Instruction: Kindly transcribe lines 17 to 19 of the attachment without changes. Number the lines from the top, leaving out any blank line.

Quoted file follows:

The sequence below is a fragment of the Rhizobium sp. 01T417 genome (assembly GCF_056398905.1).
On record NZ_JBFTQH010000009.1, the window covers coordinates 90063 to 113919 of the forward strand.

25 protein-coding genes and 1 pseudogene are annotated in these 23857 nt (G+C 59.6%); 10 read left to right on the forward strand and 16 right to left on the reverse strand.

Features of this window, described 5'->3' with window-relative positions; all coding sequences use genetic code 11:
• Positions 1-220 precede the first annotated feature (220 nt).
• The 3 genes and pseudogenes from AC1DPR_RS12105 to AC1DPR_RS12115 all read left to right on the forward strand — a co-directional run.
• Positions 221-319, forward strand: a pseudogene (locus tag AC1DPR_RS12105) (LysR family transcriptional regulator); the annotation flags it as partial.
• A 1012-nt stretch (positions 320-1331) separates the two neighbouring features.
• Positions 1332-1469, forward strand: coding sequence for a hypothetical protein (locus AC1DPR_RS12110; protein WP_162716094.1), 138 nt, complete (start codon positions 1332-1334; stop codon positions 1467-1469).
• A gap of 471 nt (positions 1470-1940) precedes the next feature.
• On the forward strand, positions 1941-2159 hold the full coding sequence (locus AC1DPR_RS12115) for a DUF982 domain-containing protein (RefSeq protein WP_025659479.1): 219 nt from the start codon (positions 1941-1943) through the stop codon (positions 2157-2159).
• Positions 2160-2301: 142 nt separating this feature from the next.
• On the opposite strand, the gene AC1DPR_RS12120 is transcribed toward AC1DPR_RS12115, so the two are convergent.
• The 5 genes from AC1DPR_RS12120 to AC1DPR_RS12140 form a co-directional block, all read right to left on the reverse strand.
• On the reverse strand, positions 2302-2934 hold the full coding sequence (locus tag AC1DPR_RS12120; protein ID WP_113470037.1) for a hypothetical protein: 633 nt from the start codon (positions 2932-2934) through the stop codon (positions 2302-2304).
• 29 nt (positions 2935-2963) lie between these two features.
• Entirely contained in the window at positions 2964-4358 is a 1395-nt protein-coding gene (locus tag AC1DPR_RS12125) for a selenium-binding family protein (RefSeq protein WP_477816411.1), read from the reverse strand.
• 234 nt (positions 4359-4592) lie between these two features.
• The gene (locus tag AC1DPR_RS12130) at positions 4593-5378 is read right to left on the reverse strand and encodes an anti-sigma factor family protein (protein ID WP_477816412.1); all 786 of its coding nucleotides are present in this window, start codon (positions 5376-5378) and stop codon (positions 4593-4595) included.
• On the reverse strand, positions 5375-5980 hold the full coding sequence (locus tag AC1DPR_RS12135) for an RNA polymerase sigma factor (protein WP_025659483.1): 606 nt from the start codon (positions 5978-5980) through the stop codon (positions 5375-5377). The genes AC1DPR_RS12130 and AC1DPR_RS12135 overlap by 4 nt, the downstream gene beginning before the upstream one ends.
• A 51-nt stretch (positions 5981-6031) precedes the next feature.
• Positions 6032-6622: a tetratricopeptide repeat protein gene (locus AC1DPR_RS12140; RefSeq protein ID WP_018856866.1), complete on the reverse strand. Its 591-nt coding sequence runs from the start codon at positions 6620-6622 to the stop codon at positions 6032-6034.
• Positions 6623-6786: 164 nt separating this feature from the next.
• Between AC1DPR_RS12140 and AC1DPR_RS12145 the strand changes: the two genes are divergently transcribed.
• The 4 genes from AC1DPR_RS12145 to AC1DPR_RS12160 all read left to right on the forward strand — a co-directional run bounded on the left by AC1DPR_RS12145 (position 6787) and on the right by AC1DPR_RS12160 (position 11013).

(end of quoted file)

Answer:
• Entirely contained in the window at positions 2964-4358 is a 1395-nt protein-coding gene (locus tag AC1DPR_RS12125) for a selenium-binding family protein (RefSeq protein WP_477816411.1), read from the reverse strand.
• 234 nt (positions 4359-4592) lie between these two features.
• The gene (locus tag AC1DPR_RS12130) at positions 4593-5378 is read right to left on the reverse strand and encodes an anti-sigma factor family protein (protein ID WP_477816412.1); all 786 of its coding nucleotides are present in this window, start codon (positions 5376-5378) and stop codon (positions 4593-4595) included.